Forte takes a moment to describe the quasi-screenplay he co-wrote. “I’m Dean Solomon. I’m the younger brother to John Solomon, but in many ways I am like his son and he’s always teaching me lessons. My mom just recently read the script, and she was a little shocked at some of the passages. I had to assure her that she was a good mother and it had nothing to do with her parenting. But she wasn’t quite convinced.”
“Day one, Will said, ‘Let’s throw out [the script] and just do some makesy-upsies,” Arnett remembers. “We’ve been doing that since moment one. I remember the script, barely. It was pretty cool, I guess. It was long, but it was totally grammatically correct.”
When the two brilliant but naive brothers realize giving their comatose Dad (played by Lee Majors) a grandchild might wake him up, the flick turns into something like “Dumb & Dumber” meets “Three Men and a Baby.”
“Actually, it’s more along the lines of ‘A Very Long Engagement’ meets ‘Porky’s’ meets ‘Three Men and a Little Lady,’ ” Arnett grins. “This movie has ‘Three Men and a Little Lady’ written all over it, and we are finding that very difficult to avoid. But that’s for the lawyers to figure out.”
So why do the Solomons hatch such an unusual plan? “They’ve grown up under strange circumstances,” Arnett explains of the brothers — neither of whom resembles Steve Guttenberg — who were raised by Majors’ domineering Dad to be Jacques Cousteau-like explorers. “Now, these two babes from the wild are thrown into the world, and they play by their own rules — not like Dirty Harry, but different rules, goofy rules.”
The two are determined to pack “The Brothers Solomon” with as many laughs — and as many Wills — as they can. “We thought about getting Will Clark, the baseball player, but he’s retired,” reveals Arnett. “Will Ferrell, we tried to get him and he didn’t want anything to do with us. We’ll settle that score on a different day. Will Smith? Yeah, I guess he’s OK. I don’t watch a lot of TV.”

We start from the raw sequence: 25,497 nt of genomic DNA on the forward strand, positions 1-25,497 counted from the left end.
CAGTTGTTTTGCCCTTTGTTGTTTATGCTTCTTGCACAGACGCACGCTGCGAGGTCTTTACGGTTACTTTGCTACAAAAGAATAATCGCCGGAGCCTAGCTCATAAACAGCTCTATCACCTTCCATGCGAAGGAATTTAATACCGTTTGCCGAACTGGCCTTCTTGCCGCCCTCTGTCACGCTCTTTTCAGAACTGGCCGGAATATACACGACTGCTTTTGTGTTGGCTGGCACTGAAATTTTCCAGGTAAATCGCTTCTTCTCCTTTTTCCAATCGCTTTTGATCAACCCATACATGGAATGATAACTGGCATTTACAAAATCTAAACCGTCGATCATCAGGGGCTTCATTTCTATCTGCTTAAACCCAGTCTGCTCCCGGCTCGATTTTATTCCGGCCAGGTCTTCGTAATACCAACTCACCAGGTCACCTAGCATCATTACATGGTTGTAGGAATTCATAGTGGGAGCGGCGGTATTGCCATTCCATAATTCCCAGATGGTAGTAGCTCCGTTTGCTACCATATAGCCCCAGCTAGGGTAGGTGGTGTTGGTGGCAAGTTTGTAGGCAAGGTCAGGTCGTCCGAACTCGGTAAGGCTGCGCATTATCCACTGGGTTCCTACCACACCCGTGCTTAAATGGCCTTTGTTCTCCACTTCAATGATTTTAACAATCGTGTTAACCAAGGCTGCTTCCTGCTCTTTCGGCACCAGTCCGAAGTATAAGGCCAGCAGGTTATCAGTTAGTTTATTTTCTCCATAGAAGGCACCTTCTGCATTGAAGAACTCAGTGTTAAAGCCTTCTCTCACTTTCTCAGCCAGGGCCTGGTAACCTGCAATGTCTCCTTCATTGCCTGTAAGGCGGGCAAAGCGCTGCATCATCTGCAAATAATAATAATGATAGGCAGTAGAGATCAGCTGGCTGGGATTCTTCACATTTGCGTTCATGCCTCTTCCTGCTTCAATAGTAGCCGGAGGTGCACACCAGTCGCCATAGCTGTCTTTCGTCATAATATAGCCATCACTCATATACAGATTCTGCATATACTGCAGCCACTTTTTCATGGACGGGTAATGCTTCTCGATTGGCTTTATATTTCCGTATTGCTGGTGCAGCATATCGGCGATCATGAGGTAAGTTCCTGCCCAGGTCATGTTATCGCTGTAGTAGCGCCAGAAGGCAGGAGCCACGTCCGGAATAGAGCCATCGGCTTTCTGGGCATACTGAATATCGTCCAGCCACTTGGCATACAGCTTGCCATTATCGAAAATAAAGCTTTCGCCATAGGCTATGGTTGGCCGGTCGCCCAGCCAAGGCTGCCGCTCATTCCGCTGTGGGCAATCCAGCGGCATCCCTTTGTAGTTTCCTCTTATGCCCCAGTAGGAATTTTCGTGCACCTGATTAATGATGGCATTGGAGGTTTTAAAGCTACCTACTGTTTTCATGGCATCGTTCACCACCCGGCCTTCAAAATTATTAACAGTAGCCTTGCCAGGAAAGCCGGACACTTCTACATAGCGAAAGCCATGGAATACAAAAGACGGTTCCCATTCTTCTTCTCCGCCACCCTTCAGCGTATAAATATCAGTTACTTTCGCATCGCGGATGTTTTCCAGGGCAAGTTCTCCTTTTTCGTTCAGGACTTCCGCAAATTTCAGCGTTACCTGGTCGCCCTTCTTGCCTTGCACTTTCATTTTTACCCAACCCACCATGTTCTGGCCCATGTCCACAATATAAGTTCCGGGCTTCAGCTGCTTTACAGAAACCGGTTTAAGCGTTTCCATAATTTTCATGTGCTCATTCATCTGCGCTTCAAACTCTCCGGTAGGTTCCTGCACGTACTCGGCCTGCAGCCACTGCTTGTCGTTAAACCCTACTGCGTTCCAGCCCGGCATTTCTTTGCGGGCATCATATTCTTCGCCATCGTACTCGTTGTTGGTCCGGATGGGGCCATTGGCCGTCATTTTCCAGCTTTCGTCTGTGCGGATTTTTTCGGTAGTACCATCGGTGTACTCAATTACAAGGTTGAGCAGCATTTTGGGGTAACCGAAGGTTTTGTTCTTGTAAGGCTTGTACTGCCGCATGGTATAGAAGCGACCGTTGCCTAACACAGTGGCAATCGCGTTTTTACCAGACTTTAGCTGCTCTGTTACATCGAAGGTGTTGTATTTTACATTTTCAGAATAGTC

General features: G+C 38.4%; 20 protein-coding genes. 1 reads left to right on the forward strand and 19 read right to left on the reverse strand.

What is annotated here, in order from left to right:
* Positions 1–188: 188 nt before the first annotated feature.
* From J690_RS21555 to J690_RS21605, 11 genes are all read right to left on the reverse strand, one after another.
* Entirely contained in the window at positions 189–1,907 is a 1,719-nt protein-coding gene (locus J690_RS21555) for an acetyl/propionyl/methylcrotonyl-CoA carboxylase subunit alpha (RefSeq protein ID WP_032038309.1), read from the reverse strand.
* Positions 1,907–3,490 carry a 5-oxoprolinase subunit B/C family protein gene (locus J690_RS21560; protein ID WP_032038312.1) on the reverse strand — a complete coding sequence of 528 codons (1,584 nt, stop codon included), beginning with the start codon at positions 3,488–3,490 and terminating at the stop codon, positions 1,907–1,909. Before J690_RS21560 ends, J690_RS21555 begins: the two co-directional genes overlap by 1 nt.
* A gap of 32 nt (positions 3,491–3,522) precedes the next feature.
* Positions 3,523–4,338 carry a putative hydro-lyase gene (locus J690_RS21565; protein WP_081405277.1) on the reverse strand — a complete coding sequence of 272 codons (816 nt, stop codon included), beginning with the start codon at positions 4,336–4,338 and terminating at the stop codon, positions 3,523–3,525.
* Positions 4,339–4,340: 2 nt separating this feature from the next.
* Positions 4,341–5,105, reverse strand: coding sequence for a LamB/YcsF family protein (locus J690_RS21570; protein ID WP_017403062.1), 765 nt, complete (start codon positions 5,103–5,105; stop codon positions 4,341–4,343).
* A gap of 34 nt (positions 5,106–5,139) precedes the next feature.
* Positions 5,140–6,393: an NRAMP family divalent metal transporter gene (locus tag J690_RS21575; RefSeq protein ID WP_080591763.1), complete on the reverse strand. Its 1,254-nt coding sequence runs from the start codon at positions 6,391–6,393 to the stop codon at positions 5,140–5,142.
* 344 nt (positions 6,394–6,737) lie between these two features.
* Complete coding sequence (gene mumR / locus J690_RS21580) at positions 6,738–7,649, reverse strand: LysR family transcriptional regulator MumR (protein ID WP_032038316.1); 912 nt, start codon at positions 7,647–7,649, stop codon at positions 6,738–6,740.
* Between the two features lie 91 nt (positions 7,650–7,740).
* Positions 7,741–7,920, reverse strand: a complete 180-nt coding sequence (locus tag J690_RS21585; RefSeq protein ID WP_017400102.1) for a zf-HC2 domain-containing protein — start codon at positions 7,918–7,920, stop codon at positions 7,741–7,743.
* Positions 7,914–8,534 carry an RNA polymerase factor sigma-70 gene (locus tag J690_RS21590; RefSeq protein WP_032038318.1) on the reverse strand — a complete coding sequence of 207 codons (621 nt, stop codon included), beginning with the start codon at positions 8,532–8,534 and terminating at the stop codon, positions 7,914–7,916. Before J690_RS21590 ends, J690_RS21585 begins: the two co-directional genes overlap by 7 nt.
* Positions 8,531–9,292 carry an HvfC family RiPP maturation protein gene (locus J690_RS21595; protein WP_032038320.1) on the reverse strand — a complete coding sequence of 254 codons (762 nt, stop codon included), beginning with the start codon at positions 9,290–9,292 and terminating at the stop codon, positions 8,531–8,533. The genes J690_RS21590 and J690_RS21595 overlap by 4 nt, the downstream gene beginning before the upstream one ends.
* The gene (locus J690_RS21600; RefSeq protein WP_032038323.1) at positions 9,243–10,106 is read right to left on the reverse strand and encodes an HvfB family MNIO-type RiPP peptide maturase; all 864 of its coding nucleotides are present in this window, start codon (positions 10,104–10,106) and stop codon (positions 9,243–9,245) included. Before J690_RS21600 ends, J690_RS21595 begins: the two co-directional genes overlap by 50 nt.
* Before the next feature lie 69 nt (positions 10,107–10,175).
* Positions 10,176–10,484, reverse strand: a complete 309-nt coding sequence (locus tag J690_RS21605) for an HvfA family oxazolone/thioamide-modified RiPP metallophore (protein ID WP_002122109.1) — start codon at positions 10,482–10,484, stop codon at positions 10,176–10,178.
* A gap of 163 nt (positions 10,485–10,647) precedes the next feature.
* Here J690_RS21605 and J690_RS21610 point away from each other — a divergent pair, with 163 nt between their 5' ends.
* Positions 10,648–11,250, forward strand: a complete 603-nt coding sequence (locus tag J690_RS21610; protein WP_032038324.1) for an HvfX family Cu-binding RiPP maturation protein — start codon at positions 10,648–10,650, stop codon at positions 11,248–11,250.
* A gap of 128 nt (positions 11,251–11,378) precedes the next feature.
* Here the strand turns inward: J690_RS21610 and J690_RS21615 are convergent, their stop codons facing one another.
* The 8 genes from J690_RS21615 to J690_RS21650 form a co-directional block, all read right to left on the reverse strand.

Celebrating the dis of a fellow Will, Forte and Arnett once again break out the move that seems sure to sweep the nation any day now. Then, they begin addressing the on-set anticipation of Arnett’s full-frontal nude scene, which will be filmed soon.
“[Odenkirk] wants me to go for a Chilean — that’s like a reversed Brazilian,” Arnett explains of his grooming in preparation for the scene. “Either way, I’m going to shave South American-style. I’ll even go Venezuelan if he wants me to.”
If “Brothers Solomon” garners as many laughs in theaters next August as it does on set, the two Wills might end up going Hollywood. And, if not, they have a backup plan: Please note that co– five is a copyrighted act and you must send each Will a nickel every time you perform it.
“Here’s the tricky part: What if she is a gal?” Arnett points out, admitting that there are still some bugs that need to be worked out in all this pelvis thrusting. “It does become a little tricky, because then you get into the whole procreation issue — you know, sometimes there are gonna be mishaps.”
If any babies do get conceived as a result of their new signature move, at least the two Wills are adequately trained to make sure the infants won’t fall off a building or drown in a toilet.